SCUBA: A Practical Guide for the New Diver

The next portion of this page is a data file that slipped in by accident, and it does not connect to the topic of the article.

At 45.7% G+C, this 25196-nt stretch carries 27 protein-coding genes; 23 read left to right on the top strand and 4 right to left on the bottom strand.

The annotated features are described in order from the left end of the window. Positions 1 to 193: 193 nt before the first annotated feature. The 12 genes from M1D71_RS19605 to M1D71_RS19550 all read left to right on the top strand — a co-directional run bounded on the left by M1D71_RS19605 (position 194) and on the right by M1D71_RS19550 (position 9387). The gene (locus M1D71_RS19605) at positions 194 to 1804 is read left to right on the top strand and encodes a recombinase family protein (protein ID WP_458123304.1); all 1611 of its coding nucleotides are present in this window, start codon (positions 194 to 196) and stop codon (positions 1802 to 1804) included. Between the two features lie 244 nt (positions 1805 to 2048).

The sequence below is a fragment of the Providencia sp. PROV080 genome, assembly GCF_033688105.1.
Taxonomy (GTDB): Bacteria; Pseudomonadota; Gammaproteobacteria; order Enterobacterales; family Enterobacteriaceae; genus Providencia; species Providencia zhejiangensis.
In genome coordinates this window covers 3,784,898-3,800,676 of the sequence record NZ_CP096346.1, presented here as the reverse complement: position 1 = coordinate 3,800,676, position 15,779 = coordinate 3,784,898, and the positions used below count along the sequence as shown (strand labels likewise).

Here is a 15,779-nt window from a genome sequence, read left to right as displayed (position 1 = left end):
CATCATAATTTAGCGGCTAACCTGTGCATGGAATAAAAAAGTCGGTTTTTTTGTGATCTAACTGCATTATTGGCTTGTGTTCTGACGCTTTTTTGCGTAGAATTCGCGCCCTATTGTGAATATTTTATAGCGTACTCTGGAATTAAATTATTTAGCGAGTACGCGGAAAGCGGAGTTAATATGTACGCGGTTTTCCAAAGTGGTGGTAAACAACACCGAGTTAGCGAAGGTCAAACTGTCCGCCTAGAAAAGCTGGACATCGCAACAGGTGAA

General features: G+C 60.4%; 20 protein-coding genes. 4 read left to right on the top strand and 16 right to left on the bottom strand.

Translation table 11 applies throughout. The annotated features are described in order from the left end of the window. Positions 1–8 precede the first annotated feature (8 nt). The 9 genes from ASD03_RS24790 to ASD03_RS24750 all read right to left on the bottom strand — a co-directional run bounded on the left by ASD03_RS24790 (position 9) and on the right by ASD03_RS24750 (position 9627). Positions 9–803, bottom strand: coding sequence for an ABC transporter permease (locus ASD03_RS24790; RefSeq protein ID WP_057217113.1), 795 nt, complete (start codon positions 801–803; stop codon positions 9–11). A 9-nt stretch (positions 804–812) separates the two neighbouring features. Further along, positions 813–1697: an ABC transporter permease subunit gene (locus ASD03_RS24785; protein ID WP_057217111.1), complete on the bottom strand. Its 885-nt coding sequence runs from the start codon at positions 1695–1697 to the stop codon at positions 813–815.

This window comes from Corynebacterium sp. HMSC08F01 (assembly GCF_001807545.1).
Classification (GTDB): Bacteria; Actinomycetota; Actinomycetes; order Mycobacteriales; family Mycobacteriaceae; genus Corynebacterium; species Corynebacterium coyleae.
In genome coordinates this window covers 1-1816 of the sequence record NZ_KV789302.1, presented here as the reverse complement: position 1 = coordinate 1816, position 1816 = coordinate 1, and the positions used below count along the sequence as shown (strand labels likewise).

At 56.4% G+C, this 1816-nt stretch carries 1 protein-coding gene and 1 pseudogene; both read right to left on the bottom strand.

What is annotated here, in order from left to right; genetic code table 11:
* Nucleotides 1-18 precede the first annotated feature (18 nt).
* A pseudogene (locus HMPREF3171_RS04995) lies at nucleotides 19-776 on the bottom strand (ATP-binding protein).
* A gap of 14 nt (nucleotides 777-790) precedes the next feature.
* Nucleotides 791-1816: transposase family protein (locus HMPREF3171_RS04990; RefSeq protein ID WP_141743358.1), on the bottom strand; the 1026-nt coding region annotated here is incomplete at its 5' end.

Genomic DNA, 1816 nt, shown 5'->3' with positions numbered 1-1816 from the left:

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SCUBA is a fun, relaxing, educational, interesting, and -- if approached properly -- safe activity, it is nonetheless a sport that has risks. SCUBA diving is in fact an extreme sport that can injure or even kill very quickly, and in some very nasty ways. What we are doing is entering an alien environment that is normally hostile to human life. We cannot breathe in water without some kind of mechanical assistance. These are facts and the details should be covered in every Open Water (OW) class. All too often in today’s society, however, people do not want to take the time to properly prepare and get the education to safely take on new tasks. Some agencies appear to have responded to this by developing training programs that turn out high numbers of certified divers in shorter time frames, necessitating the reduction of time spent on what I consider to be some necessary basic skills. While this has resulted in great numbers of new divers entering the water, it has not resulted in many of those divers staying in the water. New divers are often given just enough training to enable them to dive in the most benign conditions under close supervision. Even then, there are still those who find out their initial training was just not adequate. It is at this point that they either make the decision to get more training or they leave the sport. The latter happens all too often. The former, when it does happen, does not always occur for the right reasons. Students should return to training to expand their diving and learn new skills; they should not have to return for new training just to be able to enjoy the sport safely. To require students to come back for basic information is something I find very troubling, and in some cases, has actually cost divers their lives. A lack of rescue instruction has resulted in a number of diver deaths when buddies did not know how to drop weights, support a diver at the surface, or even stay in contact with their buddy. This is another area frequently talked about, but all too often not actually put into practice. The concept of always diving with a buddy and just what that means in the “real world” is often given too little attention. Unfortunately, it is impossible to foresee every conceivable situation that can arise, but there are many basic issues that can be covered. The following chapters will hopefully address much of what is being overlooked or delayed in many programs as they exist today. It is my hope that this information also finds its way into the hands of those who have not yet begun the training process. I have included a chapter on how to select an instructor based on the quality of instruction and the content of the course. In some cases, these classes may cost more than the less comprehensive courses also available, but usually they do not. In fact, when you consider the additional skills and education gained from a more comprehensive course, you will find that you have received much more value for each dollar spent. In addition, you gain priceless benefits in the form of greater confidence, enjoyment, skills, and -- most importantly -- safety. Enjoy and dive safe

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